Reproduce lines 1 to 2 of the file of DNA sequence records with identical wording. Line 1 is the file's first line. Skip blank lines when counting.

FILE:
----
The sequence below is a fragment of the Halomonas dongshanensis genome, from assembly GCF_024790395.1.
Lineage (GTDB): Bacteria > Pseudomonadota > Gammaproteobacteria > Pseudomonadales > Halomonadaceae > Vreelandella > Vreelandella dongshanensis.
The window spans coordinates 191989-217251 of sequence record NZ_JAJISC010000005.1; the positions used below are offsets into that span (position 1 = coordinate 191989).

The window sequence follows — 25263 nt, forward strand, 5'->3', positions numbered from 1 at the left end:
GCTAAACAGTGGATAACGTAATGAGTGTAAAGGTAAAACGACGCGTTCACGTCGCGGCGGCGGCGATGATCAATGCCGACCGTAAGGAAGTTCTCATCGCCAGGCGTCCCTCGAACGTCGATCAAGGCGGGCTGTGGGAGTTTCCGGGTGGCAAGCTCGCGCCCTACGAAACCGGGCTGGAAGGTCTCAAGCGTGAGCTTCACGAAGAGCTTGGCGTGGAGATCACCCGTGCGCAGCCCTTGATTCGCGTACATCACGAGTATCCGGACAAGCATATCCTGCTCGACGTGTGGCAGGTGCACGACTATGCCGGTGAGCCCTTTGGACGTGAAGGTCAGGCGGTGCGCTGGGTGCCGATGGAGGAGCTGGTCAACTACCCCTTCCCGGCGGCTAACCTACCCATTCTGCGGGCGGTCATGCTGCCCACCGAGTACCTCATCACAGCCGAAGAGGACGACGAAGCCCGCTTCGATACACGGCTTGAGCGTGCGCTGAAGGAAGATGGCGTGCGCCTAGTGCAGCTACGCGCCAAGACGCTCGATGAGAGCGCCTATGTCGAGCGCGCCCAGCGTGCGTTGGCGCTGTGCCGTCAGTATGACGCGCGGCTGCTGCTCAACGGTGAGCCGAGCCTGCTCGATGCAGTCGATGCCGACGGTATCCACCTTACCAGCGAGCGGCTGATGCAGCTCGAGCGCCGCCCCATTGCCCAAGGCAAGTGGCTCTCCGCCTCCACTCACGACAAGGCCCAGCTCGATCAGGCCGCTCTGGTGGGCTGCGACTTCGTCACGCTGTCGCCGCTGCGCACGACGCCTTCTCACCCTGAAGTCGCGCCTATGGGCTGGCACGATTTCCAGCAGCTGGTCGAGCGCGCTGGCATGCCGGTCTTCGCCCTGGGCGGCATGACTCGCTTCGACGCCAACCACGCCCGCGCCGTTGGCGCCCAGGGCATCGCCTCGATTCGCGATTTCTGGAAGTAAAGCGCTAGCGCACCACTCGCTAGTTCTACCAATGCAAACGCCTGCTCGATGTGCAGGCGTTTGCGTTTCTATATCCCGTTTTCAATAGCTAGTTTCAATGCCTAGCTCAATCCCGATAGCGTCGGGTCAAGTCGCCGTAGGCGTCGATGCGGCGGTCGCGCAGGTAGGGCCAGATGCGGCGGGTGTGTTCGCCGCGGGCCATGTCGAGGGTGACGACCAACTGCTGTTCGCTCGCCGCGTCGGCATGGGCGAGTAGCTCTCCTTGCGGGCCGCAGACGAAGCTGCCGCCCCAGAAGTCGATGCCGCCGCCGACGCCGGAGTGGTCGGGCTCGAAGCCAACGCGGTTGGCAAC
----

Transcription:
The sequence below is a fragment of the Halomonas dongshanensis genome, from assembly GCF_024790395.1.
Lineage (GTDB): Bacteria > Pseudomonadota > Gammaproteobacteria > Pseudomonadales > Halomonadaceae > Vreelandella > Vreelandella dongshanensis.